General Election: week five

On Saturday I took part in a very informal hustings at the Cerne Abbas brewery. What was really significant about this event was not the beer, nor the very small audience comprised mostly of supporters of the three candidates who attended (Lib Dem, Labour & myself), nor the rather cold semi-open air setting. It was the final comment of the organiser when thanking the candidates. Because all three of us get on well, and because we are largely in agreement on most issues, he asked if it was possible for us to job share. Now I know that this was a somewhat tongue in cheek comment, but it triggered some thoughts about how we could, even should, do politics differently.

Most importantly, we must have some form of proportional representation – the ‘first past the post’ system we have now is well and truly broken. One of the big themes in this election has been tactical voting. Voters feel unable to vote with their hearts to bring about change. Instead, many have openly said that they will hold their nose and vote for a certain candidate simply in the hope that by so doing they will prevent the Conservative candidate winning. I have also been opening asked at hustings to stand down for the same purpose. As I said in response to such a request last night, that is unfair, even undemocratic, in as much as it deprives Green Party supporters who do wish to vote with their hearts the opportunity to do so. No, what is needed is a system whereby if the Green Party (or any other minority party) has say 5% of the popular vote, that should translate into a Parliament comprised of 5% Green Party MPs.

This will not only ensure that all views are truly represented in Parliament, but will mean that Governments, because they will almost always need to be formed by coalitions, will be forced to seek consensus. I think this important for two reasons; reasons which are, in the main, not openly expressed or understood by politicians and voters alike. First, there are no definitive answers to the problems and issues we face. Anyone who claims that there are is fooling themselves. Like it or like it not, the world (and by that I mean both the natural world and the socio-economic world) is just too complex for such answers. Just because a certain solution appeared to work in the past is no guarantee that it will work now (for the simple reason that, by definition, the context has changed), but more importantly, many of the problems facing us now have never occurred before – we have no experience to draw upon.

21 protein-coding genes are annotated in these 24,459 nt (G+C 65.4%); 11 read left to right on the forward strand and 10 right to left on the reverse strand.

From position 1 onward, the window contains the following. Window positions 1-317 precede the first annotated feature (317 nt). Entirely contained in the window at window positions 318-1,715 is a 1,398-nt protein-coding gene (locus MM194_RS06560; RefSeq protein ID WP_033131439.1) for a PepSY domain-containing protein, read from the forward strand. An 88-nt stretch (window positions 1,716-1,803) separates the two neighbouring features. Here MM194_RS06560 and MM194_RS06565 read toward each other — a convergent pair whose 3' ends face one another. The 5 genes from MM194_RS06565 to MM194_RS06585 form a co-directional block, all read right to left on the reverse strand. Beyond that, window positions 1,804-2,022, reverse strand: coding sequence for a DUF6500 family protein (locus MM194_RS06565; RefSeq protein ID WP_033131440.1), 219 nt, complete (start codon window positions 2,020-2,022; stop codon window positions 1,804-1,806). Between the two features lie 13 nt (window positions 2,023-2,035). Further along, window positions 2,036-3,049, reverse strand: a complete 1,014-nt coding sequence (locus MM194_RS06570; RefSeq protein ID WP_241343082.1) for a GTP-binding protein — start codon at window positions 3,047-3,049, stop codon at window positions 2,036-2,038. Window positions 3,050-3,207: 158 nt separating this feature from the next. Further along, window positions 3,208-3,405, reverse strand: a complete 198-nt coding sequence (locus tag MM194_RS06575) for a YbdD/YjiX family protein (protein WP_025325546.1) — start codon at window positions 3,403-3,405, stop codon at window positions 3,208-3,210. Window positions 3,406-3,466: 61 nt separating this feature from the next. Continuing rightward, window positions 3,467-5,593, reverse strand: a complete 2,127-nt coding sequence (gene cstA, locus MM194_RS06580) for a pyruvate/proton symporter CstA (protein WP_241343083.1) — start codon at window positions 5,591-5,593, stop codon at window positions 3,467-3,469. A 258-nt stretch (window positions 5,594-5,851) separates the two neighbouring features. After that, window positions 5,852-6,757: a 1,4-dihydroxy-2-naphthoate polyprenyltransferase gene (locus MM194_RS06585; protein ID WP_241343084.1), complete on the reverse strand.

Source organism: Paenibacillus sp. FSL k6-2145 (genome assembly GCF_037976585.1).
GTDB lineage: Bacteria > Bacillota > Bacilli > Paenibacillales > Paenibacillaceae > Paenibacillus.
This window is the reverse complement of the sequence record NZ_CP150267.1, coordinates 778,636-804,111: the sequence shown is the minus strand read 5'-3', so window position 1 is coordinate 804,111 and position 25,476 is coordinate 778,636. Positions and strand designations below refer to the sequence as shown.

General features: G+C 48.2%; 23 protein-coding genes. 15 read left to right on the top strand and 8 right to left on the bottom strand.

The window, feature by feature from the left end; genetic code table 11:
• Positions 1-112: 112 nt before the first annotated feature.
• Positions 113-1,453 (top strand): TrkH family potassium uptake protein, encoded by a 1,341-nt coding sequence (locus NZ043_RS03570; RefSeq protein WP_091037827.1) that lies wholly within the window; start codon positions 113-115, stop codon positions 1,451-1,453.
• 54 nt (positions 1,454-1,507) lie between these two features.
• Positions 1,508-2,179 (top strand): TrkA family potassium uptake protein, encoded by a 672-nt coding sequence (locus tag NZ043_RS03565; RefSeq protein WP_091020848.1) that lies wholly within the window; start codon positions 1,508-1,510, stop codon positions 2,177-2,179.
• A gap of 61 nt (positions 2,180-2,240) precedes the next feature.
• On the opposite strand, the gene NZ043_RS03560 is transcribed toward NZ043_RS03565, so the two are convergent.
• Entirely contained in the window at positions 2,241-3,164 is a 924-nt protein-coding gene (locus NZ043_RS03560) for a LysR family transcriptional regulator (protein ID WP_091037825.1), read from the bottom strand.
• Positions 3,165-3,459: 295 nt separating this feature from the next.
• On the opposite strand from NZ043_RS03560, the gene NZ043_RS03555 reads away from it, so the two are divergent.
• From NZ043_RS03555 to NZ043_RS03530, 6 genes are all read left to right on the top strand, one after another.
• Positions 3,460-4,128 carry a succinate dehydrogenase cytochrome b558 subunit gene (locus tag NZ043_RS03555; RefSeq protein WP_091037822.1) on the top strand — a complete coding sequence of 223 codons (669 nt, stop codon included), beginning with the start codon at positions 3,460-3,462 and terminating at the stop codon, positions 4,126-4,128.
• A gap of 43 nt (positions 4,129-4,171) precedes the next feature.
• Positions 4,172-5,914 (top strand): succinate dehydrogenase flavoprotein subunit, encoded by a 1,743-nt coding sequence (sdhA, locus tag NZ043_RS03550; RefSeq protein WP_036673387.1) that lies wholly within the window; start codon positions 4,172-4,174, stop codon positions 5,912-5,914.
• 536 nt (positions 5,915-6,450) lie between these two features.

Second, the world is inherently uncertainty. For reasons best explained by complexity science, the science of dynamic systems, not only is the precise outcome of any action impossible to predict (because it is impossible to factor in all the variables), because of various feedback loops, the magnitude of any difference made by one of these variables can be totally out of proportion to the magnitude of its input. I once heard Shirley Williams, one of the Labour MPs who broke away from the party to form the Social Democrats, say on the radio that in their hearts most politicians know this, but that they are in fear of admitting it because they believe that the public wants to hear politicians being certain. We really do need to end this deception.

All this will all mean that we will need to do politics differently in the future. Proportional Representation will rightly mean that multiple view-points are expressed in any discussion. Because of the two reasons explained above, this means that politician will need to actively listen to and understand these various view-points. It doesn’t mean that that have to agree to them, but it does mean that they need to rationally explain why they disagree, and be open to having these disagreements challenged in open debate. Politicians also need to understand the nature of evidence and how to evaluate it, together with an acceptance that this evidence will often show that their original decision was not the best one and that there is nothing wrong with admitting this. But most of all, it means that politicians need to accept that decisions can only be made through consensus.

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